|US4405571||Jan 7, 1982||Sep 20, 1983||Mta Muszaki Fizikai Kutato Intezete||Process for selective dissolution of molybdenum in the presence of tungsten|
|US4444601||Jan 11, 1983||Apr 24, 1984||Richardson Chemical Company||Metal article passivated by a bath having an organic activator and a film-forming element|
|US4448634||Jul 15, 1983||May 15, 1984||Wacker-Chemitronic Gesellschaft Fur Elektronik-Grundstoffe Mbh||Process for polishing III-V-semiconductor surfaces|
|US4885106||Jan 25, 1988||Dec 5, 1989||Micro-Image Technology Limited||Storable semiconductor cleaning solution containing permonosulphuric acid|
|US4954142||Mar 7, 1989||Sep 4, 1990||International Business Machines Corporation||Method of chemical-mechanical polishing an electronic component substrate and polishing slurry therefor|
|US4956015||Jan 18, 1989||Sep 11, 1990||Mitsubishi Kasei Corporation||Polishing composition|
|US4956313||Oct 11, 1988||Sep 11, 1990||International Business Machines Corporation||Via-filling and planarization technique|
|US4959113||Jul 31, 1989||Sep 25, 1990||Rodel, Inc.||Method and composition for polishing metal surfaces|
|US5084071||Feb 23, 1990||Jan 28, 1992||International Business Machines Corporation||Method of chemical-mechanical polishing an electronic component substrate and polishing slurry therefor|
|US5102499||Jan 7, 1991||Apr 7, 1992||United Technologies Corporation||Hydrogen embrittlement reduction in chemical milling|
|US5200166||Dec 31, 1991||Apr 6, 1993||Sumitomo Chemical Co., Ltd.||Purification of hydrogen peroxide solution|
|US5209816||Jun 4, 1992||May 11, 1993||Micron Technology, Inc.||Method of chemical mechanical polishing aluminum containing metal layers and slurry for chemical mechanical polishing|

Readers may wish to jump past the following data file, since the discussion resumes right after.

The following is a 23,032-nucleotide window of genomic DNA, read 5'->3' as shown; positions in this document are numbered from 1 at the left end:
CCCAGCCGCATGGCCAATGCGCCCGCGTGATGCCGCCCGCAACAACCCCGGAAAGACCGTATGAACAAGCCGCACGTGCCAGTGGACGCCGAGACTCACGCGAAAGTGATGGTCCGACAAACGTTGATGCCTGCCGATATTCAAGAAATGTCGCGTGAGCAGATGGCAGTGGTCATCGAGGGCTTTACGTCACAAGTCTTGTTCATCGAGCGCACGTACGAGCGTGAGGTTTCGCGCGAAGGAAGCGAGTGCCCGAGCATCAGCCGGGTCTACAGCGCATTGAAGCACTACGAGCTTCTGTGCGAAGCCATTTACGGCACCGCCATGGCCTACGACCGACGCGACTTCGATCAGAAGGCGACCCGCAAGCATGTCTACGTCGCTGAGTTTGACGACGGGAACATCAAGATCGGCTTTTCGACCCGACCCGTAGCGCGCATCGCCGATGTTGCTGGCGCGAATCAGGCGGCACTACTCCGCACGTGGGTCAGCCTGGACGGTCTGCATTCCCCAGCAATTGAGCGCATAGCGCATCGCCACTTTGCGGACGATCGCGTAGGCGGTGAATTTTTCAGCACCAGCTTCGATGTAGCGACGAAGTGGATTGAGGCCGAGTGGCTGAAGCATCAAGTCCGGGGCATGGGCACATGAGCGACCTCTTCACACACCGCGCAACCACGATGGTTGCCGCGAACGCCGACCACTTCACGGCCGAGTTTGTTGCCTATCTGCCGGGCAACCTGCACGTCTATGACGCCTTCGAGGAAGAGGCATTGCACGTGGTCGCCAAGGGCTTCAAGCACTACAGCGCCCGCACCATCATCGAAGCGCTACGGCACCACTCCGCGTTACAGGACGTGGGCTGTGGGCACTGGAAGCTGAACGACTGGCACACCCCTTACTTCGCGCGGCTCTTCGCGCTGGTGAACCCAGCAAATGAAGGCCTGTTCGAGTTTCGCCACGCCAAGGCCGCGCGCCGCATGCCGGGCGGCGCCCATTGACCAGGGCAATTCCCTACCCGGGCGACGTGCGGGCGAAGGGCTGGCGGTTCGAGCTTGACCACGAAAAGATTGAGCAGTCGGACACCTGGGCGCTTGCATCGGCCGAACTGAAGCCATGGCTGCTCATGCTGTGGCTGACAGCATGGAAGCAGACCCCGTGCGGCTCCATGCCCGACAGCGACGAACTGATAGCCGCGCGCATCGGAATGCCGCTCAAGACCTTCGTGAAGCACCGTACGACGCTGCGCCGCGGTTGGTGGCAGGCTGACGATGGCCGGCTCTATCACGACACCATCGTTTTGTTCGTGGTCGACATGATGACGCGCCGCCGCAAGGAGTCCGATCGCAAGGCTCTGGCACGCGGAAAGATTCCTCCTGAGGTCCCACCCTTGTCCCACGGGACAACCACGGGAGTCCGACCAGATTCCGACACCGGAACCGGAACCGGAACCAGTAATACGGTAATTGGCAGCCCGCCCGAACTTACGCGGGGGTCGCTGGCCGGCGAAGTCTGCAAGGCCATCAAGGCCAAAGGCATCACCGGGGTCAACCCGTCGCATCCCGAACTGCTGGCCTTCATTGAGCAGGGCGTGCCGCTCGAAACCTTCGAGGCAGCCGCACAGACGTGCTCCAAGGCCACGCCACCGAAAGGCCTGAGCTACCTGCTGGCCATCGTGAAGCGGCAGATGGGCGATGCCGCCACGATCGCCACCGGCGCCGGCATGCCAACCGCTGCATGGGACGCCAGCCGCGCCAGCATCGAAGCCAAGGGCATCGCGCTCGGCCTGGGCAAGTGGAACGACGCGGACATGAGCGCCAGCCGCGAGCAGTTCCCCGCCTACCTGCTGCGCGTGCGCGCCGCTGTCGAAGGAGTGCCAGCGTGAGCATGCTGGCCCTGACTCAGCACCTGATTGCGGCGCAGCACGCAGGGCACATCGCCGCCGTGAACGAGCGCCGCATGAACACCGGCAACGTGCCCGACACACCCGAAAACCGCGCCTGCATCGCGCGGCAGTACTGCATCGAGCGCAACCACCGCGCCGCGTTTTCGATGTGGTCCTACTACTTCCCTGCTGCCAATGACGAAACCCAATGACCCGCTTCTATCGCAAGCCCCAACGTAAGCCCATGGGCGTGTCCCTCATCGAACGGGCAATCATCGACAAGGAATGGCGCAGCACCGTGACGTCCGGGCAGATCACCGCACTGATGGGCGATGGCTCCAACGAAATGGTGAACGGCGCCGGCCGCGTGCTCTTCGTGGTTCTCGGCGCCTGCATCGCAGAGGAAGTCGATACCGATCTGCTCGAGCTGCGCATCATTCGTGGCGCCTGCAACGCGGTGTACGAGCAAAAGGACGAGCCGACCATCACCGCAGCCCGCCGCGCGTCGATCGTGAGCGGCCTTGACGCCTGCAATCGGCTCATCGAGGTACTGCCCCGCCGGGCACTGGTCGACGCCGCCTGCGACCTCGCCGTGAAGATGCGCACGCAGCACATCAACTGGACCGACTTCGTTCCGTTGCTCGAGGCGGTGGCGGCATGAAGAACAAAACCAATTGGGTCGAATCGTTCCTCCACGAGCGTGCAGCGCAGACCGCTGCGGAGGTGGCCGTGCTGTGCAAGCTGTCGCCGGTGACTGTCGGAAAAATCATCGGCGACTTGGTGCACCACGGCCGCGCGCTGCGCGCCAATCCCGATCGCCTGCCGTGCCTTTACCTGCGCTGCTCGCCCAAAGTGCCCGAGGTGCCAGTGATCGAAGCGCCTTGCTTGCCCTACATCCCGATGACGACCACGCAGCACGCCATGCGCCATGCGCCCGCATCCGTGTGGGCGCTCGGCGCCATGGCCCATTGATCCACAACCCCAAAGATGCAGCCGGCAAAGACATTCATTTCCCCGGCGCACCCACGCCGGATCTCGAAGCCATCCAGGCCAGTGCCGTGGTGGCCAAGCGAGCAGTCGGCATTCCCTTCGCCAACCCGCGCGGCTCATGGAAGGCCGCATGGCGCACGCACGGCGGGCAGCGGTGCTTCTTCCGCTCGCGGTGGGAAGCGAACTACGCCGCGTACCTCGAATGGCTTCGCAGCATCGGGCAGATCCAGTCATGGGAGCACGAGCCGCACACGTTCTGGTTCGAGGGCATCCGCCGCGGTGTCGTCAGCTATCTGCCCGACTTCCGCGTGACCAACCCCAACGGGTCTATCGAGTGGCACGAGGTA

|US5225034||Jun 4, 1992||Jul 6, 1993||Micron Technology, Inc.||Method of chemical mechanical polishing predominantly copper containing metal layers in semiconductor processing|
|US5244534||Jan 24, 1992||Sep 14, 1993||Micron Technology, Inc.||Two-step chemical mechanical polishing process for producing flush and protruding tungsten plugs|
|US5256402||Sep 13, 1991||Oct 26, 1993||Colgate-Palmolive Company||Abrasive tooth whitening dentifrice of improved stability|
|US5340370||Nov 3, 1993||Aug 23, 1994||Intel Corporation||Slurries for chemical mechanical polishing|
|US5354490||Mar 29, 1993||Oct 11, 1994||Micron Technology, Inc.||Slurries for chemical mechanically polishing copper containing metal layers|
|US5391258||May 26, 1993||Feb 21, 1995||Rodel, Inc.||Compositions and methods for polishing|
|US5403779||Aug 12, 1992||Apr 4, 1995||International Business Machines Corporation||Refractory metal capped low resistivity metal conductor lines and vias formed using PVD and CVD|
|US5407526||Jun 30, 1993||Apr 18, 1995||Intel Corporation||Chemical mechanical polishing slurry delivery and mixing system|
|US5418115||Mar 23, 1994||May 23, 1995||Mitsubishi Paper Mills Limited||Method for formation of image|
|US5516346||May 13, 1994||May 14, 1996||Intel Corporation||Slurries for chemical mechanical polishing|
|US5527423||Oct 6, 1994||Jun 18, 1996||Cabot Corporation||Chemical mechanical polishing slurry for metal layers|
|US5534462||Feb 24, 1995||Jul 9, 1996||Motorola, Inc.||Method for forming a plug and semiconductor device having the same|
|US5538152||Oct 23, 1992||Jul 23, 1996||Solvay Interox S.P.A.||Stabilizing composition for inorganic peroxide solutions|
|US5575837||Oct 6, 1995||Nov 19, 1996||Fujimi Incorporated||Polishing composition|
|US5575885||Dec 9, 1994||Nov 19, 1996||Kabushiki Kaisha Toshiba||Copper-based metal polishing solution and method for manufacturing semiconductor device|
|US5612250||Jun 7, 1995||Mar 18, 1997||Semiconductor Energy Laboratory Co., Ltd.||Method for manufacturing a semiconductor device using a catalyst|